One day in August, Tom Key had a quiet moment at Theatrical Outfit, where he’s been artistic director for almost 25 years. The crew had just installed the set for the season opener when Key decided to check out the scenery.
“I was all alone, and I just walked through,” he says. “And as I was walking out, it was almost as if the theater itself called to me, and I looked back, and it said: ‘You’ve made the right decision. It’s time to go.’”
Next spring, after Key plays Matthew in “Cotton Patch Gospel,” a defining achievement of his career and the final show of the Outfit’s 2019-2020 season, the effervescent, 69-year-old Alabama-born artist who’s been performing since he was a kid will clean out his office and hand over his keys to his successor.
It will be a moment the theater has purposefully orchestrated for more than three years. A season-long transition period will allow Key to ease Torney into his new role while finishing his home stretch and contemplating his next adventure. “I feel so happy,” Key said in a wide-ranging interview at the Decatur home he shares with his wife, Beverly, a visual artist, and their pet poodle, Wally. “I didn’t expect to feel this happy.”
His buoyancy appears to come from a sense of pride in what he’s accomplished in his career, and a sense of excitement about what comes next — both for himself and for Theatrical Outfit under Torney’s leadership.
On the personal side, “I feel like I’ve got another act left in me, as an actor, director and writer,” Key says.
As for the institution, there’s no question Key leaves it in the best shape of its 43-year history. Under his leadership, the theater has cultivated a strong board and hired a seasoned artistic and administrative staff. The hiring of Torney, a Belfast native, is the culmination of Key’s efforts to build a theater that will endure long after his departure.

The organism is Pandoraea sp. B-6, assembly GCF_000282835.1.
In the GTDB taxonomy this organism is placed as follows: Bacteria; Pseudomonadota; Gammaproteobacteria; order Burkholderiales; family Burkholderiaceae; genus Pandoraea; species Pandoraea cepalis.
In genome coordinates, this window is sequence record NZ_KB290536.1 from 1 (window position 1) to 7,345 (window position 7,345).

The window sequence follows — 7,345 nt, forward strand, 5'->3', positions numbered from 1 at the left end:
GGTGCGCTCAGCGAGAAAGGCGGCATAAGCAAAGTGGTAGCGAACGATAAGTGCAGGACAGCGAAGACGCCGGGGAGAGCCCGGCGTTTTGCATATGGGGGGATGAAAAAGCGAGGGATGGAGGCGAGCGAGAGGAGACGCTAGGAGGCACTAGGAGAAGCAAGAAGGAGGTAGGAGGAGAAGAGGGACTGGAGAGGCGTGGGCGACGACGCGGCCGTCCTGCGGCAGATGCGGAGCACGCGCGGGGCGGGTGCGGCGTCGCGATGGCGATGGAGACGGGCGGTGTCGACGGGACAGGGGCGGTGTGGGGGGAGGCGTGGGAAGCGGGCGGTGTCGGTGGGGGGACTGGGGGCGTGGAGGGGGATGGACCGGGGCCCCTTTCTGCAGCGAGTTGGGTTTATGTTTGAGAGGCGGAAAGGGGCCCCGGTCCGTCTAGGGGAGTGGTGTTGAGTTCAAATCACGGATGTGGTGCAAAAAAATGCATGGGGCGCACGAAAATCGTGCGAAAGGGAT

“At the end of the day, it’s about having a human being who you know in your heart is the right person to take it forward,” Key says of his successor.
“I love Tom,” Torney says of his soon-to-be predecessor. “We clicked immediately over the theater’s mission, and the belief that art has a civic function, as well as a cultural one, to start conversations that matter.”
Both men came of age in times of bitter political divisiveness and sweeping social change, and they were shaped by that experience. “I grew up during the ‘Troubles’ in Northern Ireland,” Torney said in an email, “and Tom was deeply affected by the racial violence he witnessed growing up in Birmingham, Alabama. For both of us, art was a powerful place of refuge, solace, and community.”
It’s clear that Key hasn’t lost his political gusto. Asked if he thinks theater can survive the modern era, he responds thoughtfully: “The theater is a gift, like the environment. We ignore it to our peril, and we are stewards of it to our great blessing. The same thing goes for democracy and America. These things aren’t just a given. We have to continually be stewards to them.”
“I really appreciate Tom’s giftedness and his humility as a person,” says Rev. Jeffery Ott, a Theatrical Outfit season-ticket holder and the priest at Our Lady of Lourdes Catholic Church, where Key and his wife are members. “There are so many talented people in the world who are less than admirable in the way they choose to live their lives.”